Kakao founder, wife decide to give away half their fortune
Kakao founder Kim Beom-su has signed the Giving Pledge to give away half his fortune.
The announcement Tuesday came a month after the same promise by Kim Bong-jin, founder and CEO of Woowa Brothers. They are the first two Koreans to follow in the footsteps of benevolent billionaires Bill Gates and Warren Buffett
Given that the 55-year-old Kim owns about 25 percent of Kakao directly and indirectly through unlisted K Cube Holdings, his fortune is worth an estimated 10 trillion won ($9.04 billion). That would make the donation worth 5 trillion won.
Kim, who is chairman of Kakao, expressed his hope that the donation will solve social problems.
“Of the philanthropic causes that we considered and discussed at length with our son, Sang-bin, and daughter, Ye-bin, we intend to direct our donations to those that may contribute to solving social problems,” Kim said in a joint statement with his wife Hyeong Mi-seon.
The entrepreneur went on to mention education as an area of focus.
“We also aim to explore suitable alternatives to the educational system for future generations,” he said.
In the statement, Kim and his wife recalled the time when they were at the stage of acquiring immense wealth and started having soul-searching conversations about living meaningful lives.
“Having grown up in poverty, up until my 30s, I regarded 'becoming rich' as the sole measure of a successful life," the statement continues. "But after having achieving the wealth I had aimed for, I was left feeling rudderless and lacking direction in life.”
Kim noted that he dreamed of becoming an entrepreneur after reading a feature article on Microsoft's 20th anniversary in 1995. It highlighted Gate’s business acumen.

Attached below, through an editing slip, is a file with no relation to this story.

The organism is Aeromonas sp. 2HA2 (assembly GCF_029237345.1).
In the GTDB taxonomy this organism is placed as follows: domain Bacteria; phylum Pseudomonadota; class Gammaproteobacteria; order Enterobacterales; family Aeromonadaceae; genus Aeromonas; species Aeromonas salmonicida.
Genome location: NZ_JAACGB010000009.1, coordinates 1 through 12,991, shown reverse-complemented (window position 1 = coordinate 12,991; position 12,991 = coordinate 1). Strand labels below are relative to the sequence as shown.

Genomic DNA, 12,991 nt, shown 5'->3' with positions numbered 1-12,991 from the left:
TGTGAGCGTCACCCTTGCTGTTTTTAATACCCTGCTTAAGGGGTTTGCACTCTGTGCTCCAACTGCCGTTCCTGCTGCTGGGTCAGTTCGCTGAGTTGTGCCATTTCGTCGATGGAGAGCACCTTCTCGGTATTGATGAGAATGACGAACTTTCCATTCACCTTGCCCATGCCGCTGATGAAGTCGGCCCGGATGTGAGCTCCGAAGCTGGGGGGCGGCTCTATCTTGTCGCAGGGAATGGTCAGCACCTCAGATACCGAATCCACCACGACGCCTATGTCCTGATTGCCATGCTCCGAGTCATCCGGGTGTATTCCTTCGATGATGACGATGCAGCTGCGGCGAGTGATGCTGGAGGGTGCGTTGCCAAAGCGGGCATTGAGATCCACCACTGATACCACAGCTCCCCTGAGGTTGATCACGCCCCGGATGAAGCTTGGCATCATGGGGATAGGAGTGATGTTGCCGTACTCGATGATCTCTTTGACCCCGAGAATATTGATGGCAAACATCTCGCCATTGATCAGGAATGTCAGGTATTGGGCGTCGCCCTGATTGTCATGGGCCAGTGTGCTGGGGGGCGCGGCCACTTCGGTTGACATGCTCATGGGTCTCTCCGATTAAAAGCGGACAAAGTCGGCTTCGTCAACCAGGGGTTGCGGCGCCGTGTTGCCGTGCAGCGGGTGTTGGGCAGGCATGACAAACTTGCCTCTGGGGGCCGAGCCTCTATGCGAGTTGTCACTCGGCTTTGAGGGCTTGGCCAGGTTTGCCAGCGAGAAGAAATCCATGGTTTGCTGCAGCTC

Kim is considered an icon of Korean tech entrepreneurship, with a rags-to-riches story that inspires many.
Kim started in business by running a PC bang, or internet cafe, in the late 1990s after quitting a job at Samsung SDS.
He started a chain of internet cafes, and charted a new path in 1998 by establishing online gaming company Hangame. It merged with internet portal Naver in 2000 to form NHN, which was later split into two units to manage games and searches separately.
Kim stepped down as head of NHN in 2008 and then started Kakao Talk, Korea’s most popular instant messenger service.
His donation decision will likely inspire other successful CEOs.
“He was at the forefront of the tech boom in the 1990s and again in the second boom created by the development of the smartphone,” said Lee Ki-dae, director of Startup Alliance, a non-profit support center for start-ups.
“He is widely respected by other entrepreneurs and his decision will have an impact and also serve as a kind of peer pressure,” Lee said.
BY PARK EUN-JEE [email@example.com]